The past three days we have been busy collecting sponge specimens. The collections were conducted on the reefs just west of Carmabi at Snake Bay and Buoy 1. Some of the sponges, particularly the pink H. caerulea and orange spikey (S. ruetzleri) are very abundant and easy to find, but the blue H. implexiformis and purple C. caribensis are not so easy to spot and require a bit of underwater searching. However, after 3 days of collecting, we now have enough sponge specimens for the incubations, but first the sponges have to recover from the collection process and adjust to the conditions in the wet lab aquaria. The sponges will be acclimated for one week before the experiments can begin and during this time the health of the sponges will be closely monitored. In the meantime there is no shortage of work to be done and we will be busy setting up the lab and preparing for the incubation experiments.
I arrived safely in Curaçao where it is currently a balmy 32 °C and was met by Dr. Jasper de Goeij from the University of Amsterdam who I’m teaming up with in here in Curaçao. Jasper has been working in Curaçao for over 10 years studying coral cavities, and particularly cavity sponges, and their role in nutrient cycling on coral reefs. I’m here for two weeks to help Jasper during this short field expedition and learn some methods for working with sponges that I can apply to my own PhD work on sponges in the Red Sea. We will be working at Carmabi Reseach Station located at the opening of Piscadera Bay. With easy access to the house reefs and a beautiful beach to watch the sunset this is an ideal place to be working.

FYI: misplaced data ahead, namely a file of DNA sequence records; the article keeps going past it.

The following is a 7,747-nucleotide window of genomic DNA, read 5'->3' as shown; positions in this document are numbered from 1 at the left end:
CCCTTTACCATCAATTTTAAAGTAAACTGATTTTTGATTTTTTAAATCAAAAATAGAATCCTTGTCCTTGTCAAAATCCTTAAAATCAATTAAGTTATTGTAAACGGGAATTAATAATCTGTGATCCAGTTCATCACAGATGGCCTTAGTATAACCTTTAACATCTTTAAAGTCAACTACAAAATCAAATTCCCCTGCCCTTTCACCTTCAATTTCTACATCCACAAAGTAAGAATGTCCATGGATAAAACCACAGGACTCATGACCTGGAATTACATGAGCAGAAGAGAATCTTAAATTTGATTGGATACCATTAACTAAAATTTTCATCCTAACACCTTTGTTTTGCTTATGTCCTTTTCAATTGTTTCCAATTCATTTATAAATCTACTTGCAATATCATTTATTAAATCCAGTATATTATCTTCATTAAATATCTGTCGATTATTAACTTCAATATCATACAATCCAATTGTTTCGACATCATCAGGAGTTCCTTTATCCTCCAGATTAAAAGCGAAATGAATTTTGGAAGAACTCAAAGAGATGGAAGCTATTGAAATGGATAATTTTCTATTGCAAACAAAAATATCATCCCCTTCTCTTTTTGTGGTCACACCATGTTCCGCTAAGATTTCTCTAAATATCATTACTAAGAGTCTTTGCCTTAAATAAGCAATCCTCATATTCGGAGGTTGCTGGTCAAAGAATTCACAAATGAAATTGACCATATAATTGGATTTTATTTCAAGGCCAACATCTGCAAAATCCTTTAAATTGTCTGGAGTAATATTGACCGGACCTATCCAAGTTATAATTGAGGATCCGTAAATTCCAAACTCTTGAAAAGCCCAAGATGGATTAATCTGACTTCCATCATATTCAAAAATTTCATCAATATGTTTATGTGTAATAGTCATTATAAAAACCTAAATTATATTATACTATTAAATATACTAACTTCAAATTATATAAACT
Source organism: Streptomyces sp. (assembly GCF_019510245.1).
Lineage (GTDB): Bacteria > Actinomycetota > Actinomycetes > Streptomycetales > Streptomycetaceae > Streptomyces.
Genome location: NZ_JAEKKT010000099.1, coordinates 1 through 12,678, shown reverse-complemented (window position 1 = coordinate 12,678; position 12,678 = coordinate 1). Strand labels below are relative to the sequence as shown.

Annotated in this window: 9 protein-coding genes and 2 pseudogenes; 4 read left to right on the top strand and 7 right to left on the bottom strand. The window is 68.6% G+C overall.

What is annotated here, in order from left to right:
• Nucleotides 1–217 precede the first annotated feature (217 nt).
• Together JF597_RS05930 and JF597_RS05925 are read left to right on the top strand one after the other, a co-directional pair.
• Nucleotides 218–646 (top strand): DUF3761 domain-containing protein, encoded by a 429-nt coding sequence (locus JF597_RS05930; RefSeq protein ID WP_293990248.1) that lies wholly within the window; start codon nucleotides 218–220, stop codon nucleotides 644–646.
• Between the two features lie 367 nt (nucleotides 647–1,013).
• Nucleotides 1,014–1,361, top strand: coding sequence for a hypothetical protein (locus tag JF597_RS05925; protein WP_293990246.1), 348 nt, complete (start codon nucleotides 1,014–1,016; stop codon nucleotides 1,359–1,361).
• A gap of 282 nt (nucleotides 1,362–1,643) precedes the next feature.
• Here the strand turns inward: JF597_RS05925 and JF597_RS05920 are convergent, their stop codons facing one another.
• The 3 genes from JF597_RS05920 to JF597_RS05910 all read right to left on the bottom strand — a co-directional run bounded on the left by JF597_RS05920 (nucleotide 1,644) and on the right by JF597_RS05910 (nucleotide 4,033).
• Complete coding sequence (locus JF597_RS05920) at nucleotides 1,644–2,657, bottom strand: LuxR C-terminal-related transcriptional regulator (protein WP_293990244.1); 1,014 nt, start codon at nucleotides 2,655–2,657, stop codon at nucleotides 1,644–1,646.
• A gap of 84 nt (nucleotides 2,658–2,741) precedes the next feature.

The morning of the first day at Carmabi was spent in the wet lab preparing 8 aquaria to house the four species of sponges that we will be collecting. Proper set up is critical as sponges require specific conditions to keep them healthy and even something like too many tiny air bubbles in the aquaria system can seriously harm the sponges. During the afternoon we conducted our first survey at Holiday Beach. Sponges are a dominant and colourful presence on the reefs here in Curaçao ranging from giant barrel sponges that can be over 100 years old to the thin encrusting sponges that we are searching for that are only a few mm thick. I was quickly introduced to the four species of sponges we will be studying: Halisarca caerulea, Haliclona implexiformis, Chondrilla caribensis, and Scopalina ruetzleri, also affectionately known as “orange spikey”. The next few days the team will be busy collecting sponge specimens that we will later use for incubations to examine glucose uptake.
Laura Rix, WG Coral Reef Ecology